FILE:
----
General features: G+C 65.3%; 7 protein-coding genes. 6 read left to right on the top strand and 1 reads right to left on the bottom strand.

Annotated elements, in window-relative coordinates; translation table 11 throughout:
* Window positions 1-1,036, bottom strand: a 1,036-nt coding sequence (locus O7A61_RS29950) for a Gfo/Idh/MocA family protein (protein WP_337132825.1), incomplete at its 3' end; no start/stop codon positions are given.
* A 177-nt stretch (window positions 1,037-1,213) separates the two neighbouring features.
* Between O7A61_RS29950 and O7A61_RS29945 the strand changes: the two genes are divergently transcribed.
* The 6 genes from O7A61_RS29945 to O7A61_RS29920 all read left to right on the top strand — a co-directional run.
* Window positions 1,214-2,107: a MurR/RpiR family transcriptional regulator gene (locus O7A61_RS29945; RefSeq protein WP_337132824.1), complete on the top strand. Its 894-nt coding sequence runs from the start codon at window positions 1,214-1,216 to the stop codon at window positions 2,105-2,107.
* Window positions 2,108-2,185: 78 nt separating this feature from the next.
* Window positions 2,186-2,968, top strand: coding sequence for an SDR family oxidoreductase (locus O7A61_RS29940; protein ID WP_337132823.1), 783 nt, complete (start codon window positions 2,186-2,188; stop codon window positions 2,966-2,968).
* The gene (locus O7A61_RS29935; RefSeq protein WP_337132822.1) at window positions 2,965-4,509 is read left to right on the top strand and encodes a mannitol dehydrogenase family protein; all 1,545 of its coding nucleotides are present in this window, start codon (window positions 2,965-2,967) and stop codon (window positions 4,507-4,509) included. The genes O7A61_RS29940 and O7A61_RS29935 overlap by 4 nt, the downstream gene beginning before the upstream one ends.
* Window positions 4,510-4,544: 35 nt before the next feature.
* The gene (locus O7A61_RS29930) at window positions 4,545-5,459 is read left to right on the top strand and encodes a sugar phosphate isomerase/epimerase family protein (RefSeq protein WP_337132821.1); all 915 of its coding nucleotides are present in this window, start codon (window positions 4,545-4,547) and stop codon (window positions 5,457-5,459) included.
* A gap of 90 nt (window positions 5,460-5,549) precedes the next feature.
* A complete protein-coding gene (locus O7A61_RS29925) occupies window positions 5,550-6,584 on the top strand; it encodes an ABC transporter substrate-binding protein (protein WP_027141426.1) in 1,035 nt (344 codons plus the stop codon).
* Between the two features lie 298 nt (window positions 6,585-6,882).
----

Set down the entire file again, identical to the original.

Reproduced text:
General features: G+C 65.3%; 7 protein-coding genes. 6 read left to right on the top strand and 1 reads right to left on the bottom strand.

Annotated elements, in window-relative coordinates; translation table 11 throughout:
* Window positions 1-1,036, bottom strand: a 1,036-nt coding sequence (locus O7A61_RS29950) for a Gfo/Idh/MocA family protein (protein WP_337132825.1), incomplete at its 3' end; no start/stop codon positions are given.
* A 177-nt stretch (window positions 1,037-1,213) separates the two neighbouring features.
* Between O7A61_RS29950 and O7A61_RS29945 the strand changes: the two genes are divergently transcribed.
* The 6 genes from O7A61_RS29945 to O7A61_RS29920 all read left to right on the top strand — a co-directional run.
* Window positions 1,214-2,107: a MurR/RpiR family transcriptional regulator gene (locus O7A61_RS29945; RefSeq protein WP_337132824.1), complete on the top strand. Its 894-nt coding sequence runs from the start codon at window positions 1,214-1,216 to the stop codon at window positions 2,105-2,107.
* Window positions 2,108-2,185: 78 nt separating this feature from the next.
* Window positions 2,186-2,968, top strand: coding sequence for an SDR family oxidoreductase (locus O7A61_RS29940; protein ID WP_337132823.1), 783 nt, complete (start codon window positions 2,186-2,188; stop codon window positions 2,966-2,968).
* The gene (locus O7A61_RS29935; RefSeq protein WP_337132822.1) at window positions 2,965-4,509 is read left to right on the top strand and encodes a mannitol dehydrogenase family protein; all 1,545 of its coding nucleotides are present in this window, start codon (window positions 2,965-2,967) and stop codon (window positions 4,507-4,509) included. The genes O7A61_RS29940 and O7A61_RS29935 overlap by 4 nt, the downstream gene beginning before the upstream one ends.
* Window positions 4,510-4,544: 35 nt before the next feature.
* The gene (locus O7A61_RS29930) at window positions 4,545-5,459 is read left to right on the top strand and encodes a sugar phosphate isomerase/epimerase family protein (RefSeq protein WP_337132821.1); all 915 of its coding nucleotides are present in this window, start codon (window positions 4,545-4,547) and stop codon (window positions 5,457-5,459) included.
* A gap of 90 nt (window positions 5,460-5,549) precedes the next feature.
* A complete protein-coding gene (locus O7A61_RS29925) occupies window positions 5,550-6,584 on the top strand; it encodes an ABC transporter substrate-binding protein (protein WP_027141426.1) in 1,035 nt (344 codons plus the stop codon).
* Between the two features lie 298 nt (window positions 6,585-6,882).